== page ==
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Unsure Regarding Temperature Model for an Open System

  1. Nov 13, 2017 at 10:39 AM #1
    Hi guys,

    I am currently working on my master thesis. I am supposed to make a dynamic model for a gas system and have some trouble setting up the energy balance. I am a noob when it comes to uploading pictures, so I dont have a figure for this, but lets consider a general control volume (CV), with one flow in and one flow out.
    I am interested in deriving an expression for the change in temperature, dT/dt.

    I have attempted to solve the dynamic energy balance with respect to temperature, but this ends up in a pretty nasty expression. I have read a lot on thermodynamics lately to solve this, but I am not sure if my final expression, or approach, is correct. I would be extremely glad if someone with expertise on thermodynamics could look into this and see if it makes sense, or if there are any obvious mistakes or misconceptions!

    Okay, so this is my approach for solving the energy balance for an open system:

    The dynamic energy balance is given as [1]:
    \frac{dU}{dt} = H_{in} - H_{out} + \delta Q - \delta W
    U = internal energy
    W = work
    H = enthalpy

    Hin and Hout are the enthalpy of the flow entering and leaving the control volume, and are defined as
    &H_{in} = \dot{m}_{in} h_{in} \\
    &H_{out} = \dot{m}_{out} h_{out}
    where the lower case h is the specific enthalpy, h=H/m.

    Introducing U = H - pV, the energy balance can be expressed with enthalpy as:
    \frac{dH}{dt} = H_{in} - H_{out} + \delta Q - \delta W + pdV + Vdp
    p = pressure
    V = volume
    The last two terms, p dV + V dp, are derived from the chain rule for d(pV).
    Considering the varying mass, dH can be written as
    \frac{dH}{dt} = m \frac{dh}{dt} + h \frac{dm}{dt} \Rightarrow m\frac{dh}{dt} = \frac{dH}{dt} - h\frac{dm}{dt}
    The mass balance for the control volume, dm, is defined as:
    \frac{dm}{dt} = \dot{m}_{in} - \dot{m}_{out}

    With some rearrangement, the energy balance in enthalpy form becomes
    m_{cv} dh = \dot{m}_{in} h_{in} - \dot{m}_{out} h_{out} + \delta Q - \delta W + pdV + Vdp - h ( \dot{m}_{in} - \dot{m}_{out})
    From what I understand, the last enthalpy term, h, is the enthalpy currently in the control volume, and not the enthalpy "following" the flow in and out.

    Combining the enthalpy terms gives:
    m_{cv} \frac{dh}{dt} = \dot{m}_{in}(h_{in} - h_{cv}) - \dot{m}_{out}(h_{out} - h_{cv}) + \delta Q - \delta W + pdV + Vdp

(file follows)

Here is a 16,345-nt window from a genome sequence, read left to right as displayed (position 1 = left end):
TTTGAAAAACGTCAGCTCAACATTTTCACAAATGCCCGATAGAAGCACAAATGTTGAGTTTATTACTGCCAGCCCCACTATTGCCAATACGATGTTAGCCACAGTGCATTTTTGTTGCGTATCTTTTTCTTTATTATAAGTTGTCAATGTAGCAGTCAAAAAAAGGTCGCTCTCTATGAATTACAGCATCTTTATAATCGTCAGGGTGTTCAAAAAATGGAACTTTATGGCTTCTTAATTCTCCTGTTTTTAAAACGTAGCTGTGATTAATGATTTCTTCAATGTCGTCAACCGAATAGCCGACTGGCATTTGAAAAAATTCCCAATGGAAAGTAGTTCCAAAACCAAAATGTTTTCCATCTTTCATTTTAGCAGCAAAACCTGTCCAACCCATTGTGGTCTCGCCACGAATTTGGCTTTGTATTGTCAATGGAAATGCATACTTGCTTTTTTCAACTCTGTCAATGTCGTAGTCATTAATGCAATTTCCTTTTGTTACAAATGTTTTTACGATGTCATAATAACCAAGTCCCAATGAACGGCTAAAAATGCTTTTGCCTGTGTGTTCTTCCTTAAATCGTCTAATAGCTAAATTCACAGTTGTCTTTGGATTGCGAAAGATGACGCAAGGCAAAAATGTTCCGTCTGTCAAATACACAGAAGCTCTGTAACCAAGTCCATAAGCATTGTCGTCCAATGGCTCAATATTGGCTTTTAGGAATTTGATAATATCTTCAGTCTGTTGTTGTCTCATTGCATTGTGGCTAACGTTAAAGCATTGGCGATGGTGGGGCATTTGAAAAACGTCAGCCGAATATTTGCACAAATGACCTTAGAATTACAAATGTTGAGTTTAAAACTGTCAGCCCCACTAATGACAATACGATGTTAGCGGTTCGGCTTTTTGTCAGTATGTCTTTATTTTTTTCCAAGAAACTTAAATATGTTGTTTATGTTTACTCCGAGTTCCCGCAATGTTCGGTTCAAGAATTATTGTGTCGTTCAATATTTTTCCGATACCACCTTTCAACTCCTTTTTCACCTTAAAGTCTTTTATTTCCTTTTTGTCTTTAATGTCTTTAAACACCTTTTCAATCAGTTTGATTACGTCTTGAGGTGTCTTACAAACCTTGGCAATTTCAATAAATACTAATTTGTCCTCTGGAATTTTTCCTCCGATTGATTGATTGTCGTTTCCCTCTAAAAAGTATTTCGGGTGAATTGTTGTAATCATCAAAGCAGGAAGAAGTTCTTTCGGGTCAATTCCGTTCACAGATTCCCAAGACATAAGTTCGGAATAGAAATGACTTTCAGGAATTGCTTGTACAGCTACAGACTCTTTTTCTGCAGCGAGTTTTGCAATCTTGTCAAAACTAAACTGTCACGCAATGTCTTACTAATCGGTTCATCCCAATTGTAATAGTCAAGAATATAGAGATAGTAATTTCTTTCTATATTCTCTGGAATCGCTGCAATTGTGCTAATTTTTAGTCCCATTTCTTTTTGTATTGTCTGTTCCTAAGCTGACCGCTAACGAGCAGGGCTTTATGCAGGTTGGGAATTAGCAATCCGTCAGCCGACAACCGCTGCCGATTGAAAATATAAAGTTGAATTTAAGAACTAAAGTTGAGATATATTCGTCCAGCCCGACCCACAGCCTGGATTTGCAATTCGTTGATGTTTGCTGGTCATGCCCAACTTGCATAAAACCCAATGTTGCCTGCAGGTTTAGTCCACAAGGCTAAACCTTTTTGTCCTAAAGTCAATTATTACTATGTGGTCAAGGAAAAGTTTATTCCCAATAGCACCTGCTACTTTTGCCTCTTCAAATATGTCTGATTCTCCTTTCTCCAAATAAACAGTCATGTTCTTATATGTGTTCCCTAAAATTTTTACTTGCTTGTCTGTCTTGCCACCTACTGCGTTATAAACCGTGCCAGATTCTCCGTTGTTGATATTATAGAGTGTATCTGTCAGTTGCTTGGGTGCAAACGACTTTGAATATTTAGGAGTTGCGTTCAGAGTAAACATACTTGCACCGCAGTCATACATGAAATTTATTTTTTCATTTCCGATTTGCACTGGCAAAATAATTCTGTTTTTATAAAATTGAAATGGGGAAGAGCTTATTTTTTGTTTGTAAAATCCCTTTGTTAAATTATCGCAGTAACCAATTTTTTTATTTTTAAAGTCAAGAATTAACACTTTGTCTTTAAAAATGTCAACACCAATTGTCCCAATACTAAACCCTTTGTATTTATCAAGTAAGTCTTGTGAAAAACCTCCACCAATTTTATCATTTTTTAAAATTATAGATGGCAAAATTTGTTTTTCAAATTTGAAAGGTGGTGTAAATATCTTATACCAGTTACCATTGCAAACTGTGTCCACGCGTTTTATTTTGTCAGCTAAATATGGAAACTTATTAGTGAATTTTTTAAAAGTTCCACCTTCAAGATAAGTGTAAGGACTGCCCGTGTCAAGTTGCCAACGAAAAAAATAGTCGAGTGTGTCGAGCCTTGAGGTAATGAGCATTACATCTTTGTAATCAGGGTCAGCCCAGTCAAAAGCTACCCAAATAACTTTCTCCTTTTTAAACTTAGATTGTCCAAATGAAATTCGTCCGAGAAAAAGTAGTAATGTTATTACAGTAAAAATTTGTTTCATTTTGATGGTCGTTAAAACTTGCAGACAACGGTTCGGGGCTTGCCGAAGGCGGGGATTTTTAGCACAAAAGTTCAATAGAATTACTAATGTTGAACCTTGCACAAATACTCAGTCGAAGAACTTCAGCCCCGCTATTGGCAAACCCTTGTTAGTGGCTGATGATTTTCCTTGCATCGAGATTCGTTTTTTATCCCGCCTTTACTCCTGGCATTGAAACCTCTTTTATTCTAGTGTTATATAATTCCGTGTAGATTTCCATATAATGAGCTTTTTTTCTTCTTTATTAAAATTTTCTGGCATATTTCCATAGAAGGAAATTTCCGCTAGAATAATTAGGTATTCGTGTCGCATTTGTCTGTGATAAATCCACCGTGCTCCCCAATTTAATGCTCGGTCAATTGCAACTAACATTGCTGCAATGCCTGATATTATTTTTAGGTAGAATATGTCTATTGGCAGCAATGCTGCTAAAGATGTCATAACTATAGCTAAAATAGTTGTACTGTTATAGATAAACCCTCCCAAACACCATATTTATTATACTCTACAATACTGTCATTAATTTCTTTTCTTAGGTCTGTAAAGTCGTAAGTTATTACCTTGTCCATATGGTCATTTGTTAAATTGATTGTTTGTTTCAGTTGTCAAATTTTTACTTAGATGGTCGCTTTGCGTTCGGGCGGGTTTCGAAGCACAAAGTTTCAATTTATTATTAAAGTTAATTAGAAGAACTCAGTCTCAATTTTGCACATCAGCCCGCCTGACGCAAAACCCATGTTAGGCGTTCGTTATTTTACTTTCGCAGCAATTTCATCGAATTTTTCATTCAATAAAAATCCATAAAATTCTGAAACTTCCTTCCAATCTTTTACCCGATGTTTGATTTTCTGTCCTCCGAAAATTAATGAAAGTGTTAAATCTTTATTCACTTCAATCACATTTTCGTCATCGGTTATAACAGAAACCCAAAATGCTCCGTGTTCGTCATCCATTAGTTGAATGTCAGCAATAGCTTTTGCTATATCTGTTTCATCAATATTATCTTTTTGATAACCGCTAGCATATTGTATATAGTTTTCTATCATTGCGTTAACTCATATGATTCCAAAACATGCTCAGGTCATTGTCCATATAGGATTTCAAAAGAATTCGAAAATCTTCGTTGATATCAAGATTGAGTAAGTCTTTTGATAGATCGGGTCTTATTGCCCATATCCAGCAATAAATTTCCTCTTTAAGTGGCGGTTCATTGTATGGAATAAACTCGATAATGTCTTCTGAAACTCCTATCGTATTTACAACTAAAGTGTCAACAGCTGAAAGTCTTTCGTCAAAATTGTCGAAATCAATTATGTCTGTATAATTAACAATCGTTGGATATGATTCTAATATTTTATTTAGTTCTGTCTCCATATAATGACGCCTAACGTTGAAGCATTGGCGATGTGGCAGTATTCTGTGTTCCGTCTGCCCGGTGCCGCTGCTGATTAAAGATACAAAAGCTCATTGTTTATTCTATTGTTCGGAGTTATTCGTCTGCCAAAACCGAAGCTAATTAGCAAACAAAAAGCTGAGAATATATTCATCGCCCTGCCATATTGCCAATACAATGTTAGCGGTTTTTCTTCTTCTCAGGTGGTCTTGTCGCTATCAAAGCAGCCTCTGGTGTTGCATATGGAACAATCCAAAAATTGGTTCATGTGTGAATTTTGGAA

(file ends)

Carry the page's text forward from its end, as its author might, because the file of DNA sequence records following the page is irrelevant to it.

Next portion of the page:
where mcv is the mass in the control volume.

    Now, I will replace the enthalpy and dp terms.

    In my project, I am using the Redlich-Kwong equation of state (EOS). This is given as:
    p = \frac{RT}{V_m-b} - \frac{a}{\sqrt{T} V_m (V_m+b)}
    R = specific gas constant
    T = temperature
    Vm = specific volume, also defined as ρ-1
    a = given constant for the EOS
    b = given constant for the EOS

    In the Redlich-Kwong EOS, the pressure is given as a function of temperature and specific volume. Therefore, the time derivative of the pressure will be
    \frac{dp}{dt} = \left(\frac{\partial p}{\partial T}\right) \frac{dT}{dt} + \left(\frac{\partial p}{\partial V_m}\right) \frac{dV_m}{dt}

    The "real" enthalpy can be calculated using residual properties [2]. The residual property gives the enthalpy as a deviation from the ideal enthalpy. This means that the enthalpy can be written
    h = h_{ideal} + h_{residual}
    The ideal enthalpy can be written as [1]
    h = \int_{T_{ref}}^{T} c_p dT
    with Tref as the temperature at a set reference state.
    It can be shown that the residual enthalpy is
    h_{residual} = \frac{bRT}{V_m -b} - \frac{a}{\sqrt{T} V_m + b} - \frac{3a}{2 \sqrt{T} b} \ln (\frac{V_m + b}{V_m})

    The dh term on the left side in the energy balance is the time derivative of the combined ideal and residual enthalpy. Derivation of these two requires the partial differential of h in regards to T and Vm :
    dh = \left(\frac{\partial h}{\partial T}\right) \frac{dT}{dt} + \left(\frac{\partial h}{\partial V_m}\right) \frac{dV_m}{dt}
    This gives
    dh = \left[c_p + \frac{bR}{V_m-b} + \frac{a}{2 T^{\frac{3}{2}}(V_m+b)} + \frac{3a}{4T^{\frac{3}{2}}b} \ln{\frac{V_m+b}{V_m}}\right] \frac{dT}{dt} + \left[ \frac{bRT}{(V_m-b)^{2}} + \frac{a}{\sqrt{T} (V_m+b)^{2}} + \frac{3a}{2 \sqrt{T} V_m(V_m+b)} \right] \frac{dV_m}{dt}

    Now, we have to replace the enthalpy terms and the dp term. This requires a bit of algebraic manipulation which ends up in a nasty expression, but bear with me!

    Inserting for dh and dp:
    m_{cv} \left(\left[c_p + \frac{bR}{V_m-b} + \frac{a}{2 T^{\frac{3}{2}}(V_m+b)} + \frac{3a}{4T^{\frac{3}{2}}b} \ln{\frac{V_m+b}{V_m}}\right] \frac{dT}{dt} + \left[ \frac{bRT}{(V_m-b)^{2}} + \frac{a}{\sqrt{T} (V_m+b)^{2}} + \frac{3a}{2 \sqrt{T} V_m(V_m+b)} \right] \frac{dV_m}{dt} \right) = \dot{m}_{in}(h_{in} - h_{cv}) - \dot{m}_{out}(h_{out} - h_{cv}) + \delta Q - \delta W + pdV + V \left(\frac{\partial p}{\partial T}\right) \frac{dT}{dt} + V \left(\frac{\partial p}{\partial V_m}\right) \frac{dV_m}{dt}

    Combine dT terms on left side: